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    @PhishMaster - and how do those things relate to each other weight wise to help a GM pick a move? Are those what a program uses to analyse the possible moves? That tells us more WHAT they might think about rather than HOW they actually think.
    – yobamamama
    Dec 8, 2019 at 20:09
  • @yobamamama yes, to a large extent, chess engines/programs are written to evaluate a position using similar intuition to a human player, so there is great overlap with the items in this list. Dec 9, 2019 at 22:47
  • I edited my answer to include: "players weigh them based on experience and importance", which is how they use those factors. Dec 9, 2019 at 22:49
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    What does this question have to do with programming? Other than using engines, I could care less about programming, and how they do it. That is their problem and job...not mine. I am not a programmer. Dec 10, 2019 at 0:07
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    @yobamamama to answer your question - it very much depends on style of play; and the state of the game. There's no "this is the fixed order of importance"; it's a bit like asking a driver if they think looking out for pedestrians is more important than looking out for other cars. The answer is it depends if you're on a motorway or in a city. As for programming - if the OP cared about programming; then they should explicitly say so. Hoping that people can guess the intention is daft.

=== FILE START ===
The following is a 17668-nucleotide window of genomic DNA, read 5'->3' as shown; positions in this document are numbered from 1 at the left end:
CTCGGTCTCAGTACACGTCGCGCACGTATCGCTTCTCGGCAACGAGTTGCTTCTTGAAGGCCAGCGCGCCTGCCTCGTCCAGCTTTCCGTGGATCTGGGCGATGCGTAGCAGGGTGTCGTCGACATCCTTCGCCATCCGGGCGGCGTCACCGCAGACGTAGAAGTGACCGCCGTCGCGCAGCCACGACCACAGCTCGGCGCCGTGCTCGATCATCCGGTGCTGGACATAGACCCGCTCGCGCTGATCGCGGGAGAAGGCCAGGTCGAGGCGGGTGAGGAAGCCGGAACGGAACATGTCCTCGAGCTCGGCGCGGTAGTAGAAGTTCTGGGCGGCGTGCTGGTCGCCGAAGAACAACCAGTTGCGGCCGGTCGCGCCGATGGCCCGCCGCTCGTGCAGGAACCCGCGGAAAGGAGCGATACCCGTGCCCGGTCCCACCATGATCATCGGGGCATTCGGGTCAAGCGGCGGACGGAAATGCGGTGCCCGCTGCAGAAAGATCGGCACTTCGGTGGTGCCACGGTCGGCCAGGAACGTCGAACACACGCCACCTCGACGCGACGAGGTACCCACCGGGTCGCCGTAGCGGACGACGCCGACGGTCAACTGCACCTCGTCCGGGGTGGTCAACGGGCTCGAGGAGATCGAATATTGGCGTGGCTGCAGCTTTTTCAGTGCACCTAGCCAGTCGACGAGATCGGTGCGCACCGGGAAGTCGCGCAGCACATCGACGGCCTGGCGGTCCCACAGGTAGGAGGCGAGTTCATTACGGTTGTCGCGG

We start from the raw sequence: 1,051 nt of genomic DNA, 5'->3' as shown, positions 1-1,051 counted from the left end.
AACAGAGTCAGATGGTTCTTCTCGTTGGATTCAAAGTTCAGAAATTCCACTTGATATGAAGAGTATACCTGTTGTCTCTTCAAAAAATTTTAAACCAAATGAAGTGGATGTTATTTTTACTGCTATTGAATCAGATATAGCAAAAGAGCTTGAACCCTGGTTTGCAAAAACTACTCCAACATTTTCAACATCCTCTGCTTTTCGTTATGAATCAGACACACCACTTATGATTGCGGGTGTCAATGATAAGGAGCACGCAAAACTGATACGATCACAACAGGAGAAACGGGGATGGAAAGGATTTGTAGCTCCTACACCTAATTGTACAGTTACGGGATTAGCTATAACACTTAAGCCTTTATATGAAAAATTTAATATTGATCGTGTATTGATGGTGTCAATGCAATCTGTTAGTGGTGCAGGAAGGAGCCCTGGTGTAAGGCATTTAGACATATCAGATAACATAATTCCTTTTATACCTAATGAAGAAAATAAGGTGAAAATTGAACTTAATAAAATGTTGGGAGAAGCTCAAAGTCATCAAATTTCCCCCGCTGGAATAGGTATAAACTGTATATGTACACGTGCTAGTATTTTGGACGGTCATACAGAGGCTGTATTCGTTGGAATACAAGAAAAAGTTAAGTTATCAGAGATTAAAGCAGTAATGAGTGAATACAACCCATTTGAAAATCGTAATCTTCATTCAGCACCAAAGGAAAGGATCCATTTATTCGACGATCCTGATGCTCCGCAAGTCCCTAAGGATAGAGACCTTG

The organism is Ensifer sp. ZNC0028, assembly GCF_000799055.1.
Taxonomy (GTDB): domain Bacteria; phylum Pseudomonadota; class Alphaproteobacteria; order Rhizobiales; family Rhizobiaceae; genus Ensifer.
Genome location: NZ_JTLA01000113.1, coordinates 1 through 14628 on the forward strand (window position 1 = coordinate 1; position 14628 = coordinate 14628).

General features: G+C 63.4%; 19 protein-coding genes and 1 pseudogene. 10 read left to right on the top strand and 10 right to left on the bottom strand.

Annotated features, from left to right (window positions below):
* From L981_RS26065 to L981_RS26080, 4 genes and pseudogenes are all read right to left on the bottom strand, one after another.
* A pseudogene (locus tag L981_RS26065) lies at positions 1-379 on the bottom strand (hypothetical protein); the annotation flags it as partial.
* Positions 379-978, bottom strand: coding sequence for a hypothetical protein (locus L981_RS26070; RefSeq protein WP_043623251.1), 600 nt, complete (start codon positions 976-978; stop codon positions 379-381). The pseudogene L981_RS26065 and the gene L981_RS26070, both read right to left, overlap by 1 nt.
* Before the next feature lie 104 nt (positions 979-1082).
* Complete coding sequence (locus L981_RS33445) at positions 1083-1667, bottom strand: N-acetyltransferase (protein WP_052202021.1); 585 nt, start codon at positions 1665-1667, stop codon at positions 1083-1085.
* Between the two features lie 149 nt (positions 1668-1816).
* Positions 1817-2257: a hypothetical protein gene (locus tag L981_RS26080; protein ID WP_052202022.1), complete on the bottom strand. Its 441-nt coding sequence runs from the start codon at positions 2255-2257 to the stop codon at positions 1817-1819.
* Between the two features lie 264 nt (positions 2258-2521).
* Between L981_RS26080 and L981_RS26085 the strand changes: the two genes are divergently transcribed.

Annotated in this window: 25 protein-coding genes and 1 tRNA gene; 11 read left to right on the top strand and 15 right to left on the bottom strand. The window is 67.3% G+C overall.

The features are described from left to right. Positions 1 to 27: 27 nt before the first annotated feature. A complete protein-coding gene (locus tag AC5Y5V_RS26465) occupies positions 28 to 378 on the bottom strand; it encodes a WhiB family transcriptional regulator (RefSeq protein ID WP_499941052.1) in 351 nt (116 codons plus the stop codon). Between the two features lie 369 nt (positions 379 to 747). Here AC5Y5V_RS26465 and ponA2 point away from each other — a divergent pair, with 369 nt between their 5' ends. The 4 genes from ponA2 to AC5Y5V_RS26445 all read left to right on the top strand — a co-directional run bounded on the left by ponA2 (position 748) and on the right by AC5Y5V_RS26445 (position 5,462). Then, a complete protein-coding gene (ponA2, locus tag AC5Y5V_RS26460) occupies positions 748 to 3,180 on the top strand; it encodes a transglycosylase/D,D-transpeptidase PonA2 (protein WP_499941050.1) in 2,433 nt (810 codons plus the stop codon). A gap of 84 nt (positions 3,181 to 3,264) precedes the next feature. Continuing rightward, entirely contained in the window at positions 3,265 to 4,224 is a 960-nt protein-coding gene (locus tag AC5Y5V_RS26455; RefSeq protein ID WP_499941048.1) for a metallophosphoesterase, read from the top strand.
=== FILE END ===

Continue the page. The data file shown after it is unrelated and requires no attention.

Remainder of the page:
– UKMonkey
    Dec 19, 2019 at 16:20

Depends a lot from player to player and also position to position I think.

The fundamental is that their intuition (built up from studying and playing and solving a lot) will suggest a few moves (or occasionally only one) and they will calculate those moves (candidate moves) and pick whichever they think is best based on calculation and evaluation.

They might find more candidate moves suggest themselves whilst they are calculating the first ones.


GMs think differently. Most players would use pattern recognition, intuition, and calculation of variations for candidate moves.

Some GMs will often think past the board and consider the opponent.

They also do other things that are beyond my pay grade. I read about GM thinking once and it convinced me to give up that goal. I just enjoyed playing as I could not think like they did in what. To me, it was somewhat contradictory and illogical in ways.

  • Have any links to articles describing the way of thinking you found unintuitive? Just curious. I thought they relied even more on pattern recognition than regular players. Dec 10, 2019 at 15:12
  • @JarrodChristman -- They do use pattern analysis a lot. They are so trained and experienced that such is intuitive without really thinking. I was referring to that book I read long long ago and the things it described GMs doing. I stopped reading when I realized that GM was not in my future. One thing I do remember was playing the person and other off the board factors they considered.
    – yobamamama
    Dec 10, 2019 at 15:26
  • It’s a long shot, but would your source happen to be “think like a grandmaster” by Alexander Kotov?
    – 11684
    Dec 10, 2019 at 21:58
  • Possibly. I read the book, or part of it anyway over 30 years ago. Maybe 40 or more. Has to be over 40 as I had given up on tournament chess and did not read any more chess books.
    – yobamamama
    Dec 10, 2019 at 23:46